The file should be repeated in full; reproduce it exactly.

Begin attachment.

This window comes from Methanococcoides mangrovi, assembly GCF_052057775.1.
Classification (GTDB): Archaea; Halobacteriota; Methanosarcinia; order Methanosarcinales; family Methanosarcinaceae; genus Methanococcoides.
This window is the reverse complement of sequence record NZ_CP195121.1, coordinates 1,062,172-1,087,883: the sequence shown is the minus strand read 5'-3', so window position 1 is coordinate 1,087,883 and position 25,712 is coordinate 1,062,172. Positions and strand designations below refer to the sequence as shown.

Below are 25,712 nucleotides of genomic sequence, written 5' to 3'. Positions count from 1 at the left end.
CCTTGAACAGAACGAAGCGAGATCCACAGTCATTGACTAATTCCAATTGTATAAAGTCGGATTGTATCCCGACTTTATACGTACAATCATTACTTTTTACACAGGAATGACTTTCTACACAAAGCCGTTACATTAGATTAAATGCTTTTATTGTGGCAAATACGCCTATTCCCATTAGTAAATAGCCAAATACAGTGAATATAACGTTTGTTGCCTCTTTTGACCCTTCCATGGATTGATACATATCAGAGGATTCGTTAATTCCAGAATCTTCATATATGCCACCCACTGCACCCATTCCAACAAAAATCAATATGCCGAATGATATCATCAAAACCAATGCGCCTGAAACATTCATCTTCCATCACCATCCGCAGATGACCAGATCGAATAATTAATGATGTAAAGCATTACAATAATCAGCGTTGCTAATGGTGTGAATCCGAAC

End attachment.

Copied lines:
This window comes from Methanococcoides mangrovi, assembly GCF_052057775.1.
Classification (GTDB): Archaea; Halobacteriota; Methanosarcinia; order Methanosarcinales; family Methanosarcinaceae; genus Methanococcoides.
This window is the reverse complement of sequence record NZ_CP195121.1, coordinates 1,062,172-1,087,883: the sequence shown is the minus strand read 5'-3', so window position 1 is coordinate 1,087,883 and position 25,712 is coordinate 1,062,172. Positions and strand designations below refer to the sequence as shown.

Below are 25,712 nucleotides of genomic sequence, written 5' to 3'. Positions count from 1 at the left end.
CCTTGAACAGAACGAAGCGAGATCCACAGTCATTGACTAATTCCAATTGTATAAAGTCGGATTGTATCCCGACTTTATACGTACAATCATTACTTTTTACACAGGAATGACTTTCTACACAAAGCCGTTACATTAGATTAAATGCTTTTATTGTGGCAAATACGCCTATTCCCATTAGTAAATAGCCAAATACAGTGAATATAACGTTTGTTGCCTCTTTTGACCCTTCCATGGATTGATACATATCAGAGGATTCGTTAATTCCAGAATCTTCATATATGCCACCCACTGCACCCATTCCAACAAAAATCAATATGCCGAATGATATCATCAAAACCAATGCGCCTGAAACATTCATCTTCCATCACCATCCGCAGATGACCAGATCGAATAATTAATGATGTAAAGCATTACAATAATCAGCGTTGCTAATGGTGTGAATCCGAAC